Chronic inflammation is thought to contribute to the early pathogenesis of Alzheimer's disease (AD). However, the precise mechanism by which inflammatory cytokines promote the formation and deposition of Aβ remains unclear. Available data suggest that applications of inflammatory cytokines onto isolated neurons do not promote the formation of Aβ, suggesting an indirect mechanism of action. Based on evidence astrocyte derived extracellular vesicles (astrocyte derived EVs) regulate neuronal functions, and data that inflammatory cytokines can modify the molecular cargo of astrocyte derived EVs, we sought to determine if IL-1β promotes the formation of Aβ indirectly through actions of astrocyte derived EVs on neurons. The production of Aβ was increased when neurons were exposed to astrocyte derived EVs shed in response to IL-1β (astrocyte derived EV-IL-1β). The mechanism for this effect involved an enrichment of Casein kinase 1 (CK1) in astrocyte derived EV-IL-1β. This astrocyte derived CK1 was delivered to neurons where it formed a complex with neuronal APC and GSK3 to inhibit the β-catenin degradation. Stabilized β-catenin translocated to the nucleus and bound to Hnrnpc gene at promoter regions. An increased cellular concentration of hnRNP C promoted the translation of APP by outcompeting the translational repressor fragile X mental retardation protein (FMRP) bound to APP mRNA. An increased amount of APP protein became co-localized with BACE1 in enlarged membrane microdomains concurrent with increased production of Aβ. These findings identify a mechanism whereby inflammation promotes the formation of Aβ through the actions of astrocyte derived EV-IL-1β on neurons.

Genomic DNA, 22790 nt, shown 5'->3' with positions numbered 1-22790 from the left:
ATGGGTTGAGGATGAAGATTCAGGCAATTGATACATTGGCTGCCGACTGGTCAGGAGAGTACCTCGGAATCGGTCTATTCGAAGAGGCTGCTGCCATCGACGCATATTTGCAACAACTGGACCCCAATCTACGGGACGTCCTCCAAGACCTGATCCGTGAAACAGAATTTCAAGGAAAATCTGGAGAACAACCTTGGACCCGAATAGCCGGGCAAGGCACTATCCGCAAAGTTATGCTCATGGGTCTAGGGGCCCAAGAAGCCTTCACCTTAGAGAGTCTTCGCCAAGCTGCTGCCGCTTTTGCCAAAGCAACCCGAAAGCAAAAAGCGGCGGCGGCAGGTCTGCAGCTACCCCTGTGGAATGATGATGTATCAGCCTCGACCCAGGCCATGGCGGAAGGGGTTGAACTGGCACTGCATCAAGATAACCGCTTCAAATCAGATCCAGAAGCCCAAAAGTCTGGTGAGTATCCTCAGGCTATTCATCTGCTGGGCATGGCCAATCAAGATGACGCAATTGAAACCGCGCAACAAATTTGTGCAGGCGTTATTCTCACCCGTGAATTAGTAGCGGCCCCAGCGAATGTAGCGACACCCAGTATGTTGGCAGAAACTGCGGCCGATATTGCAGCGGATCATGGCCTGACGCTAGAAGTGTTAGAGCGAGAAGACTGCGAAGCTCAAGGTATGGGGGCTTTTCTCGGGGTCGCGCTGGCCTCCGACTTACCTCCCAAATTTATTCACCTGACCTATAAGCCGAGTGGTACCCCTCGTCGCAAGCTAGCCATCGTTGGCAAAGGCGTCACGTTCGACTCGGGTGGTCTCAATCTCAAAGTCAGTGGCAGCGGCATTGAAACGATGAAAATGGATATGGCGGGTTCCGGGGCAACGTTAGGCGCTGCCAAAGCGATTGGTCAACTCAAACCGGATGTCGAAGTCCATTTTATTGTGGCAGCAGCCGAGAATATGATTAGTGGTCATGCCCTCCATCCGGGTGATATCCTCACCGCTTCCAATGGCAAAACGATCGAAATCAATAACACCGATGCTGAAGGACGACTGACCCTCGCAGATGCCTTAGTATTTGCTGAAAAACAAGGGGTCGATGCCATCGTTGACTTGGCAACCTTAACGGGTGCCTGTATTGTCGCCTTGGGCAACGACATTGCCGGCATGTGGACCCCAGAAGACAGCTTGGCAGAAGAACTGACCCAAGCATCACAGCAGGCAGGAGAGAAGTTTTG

- amyloid beta
- astrocytes-neurons cross talk
- extracellular vesicles
ASJC Scopus subject areas
- Cell Biology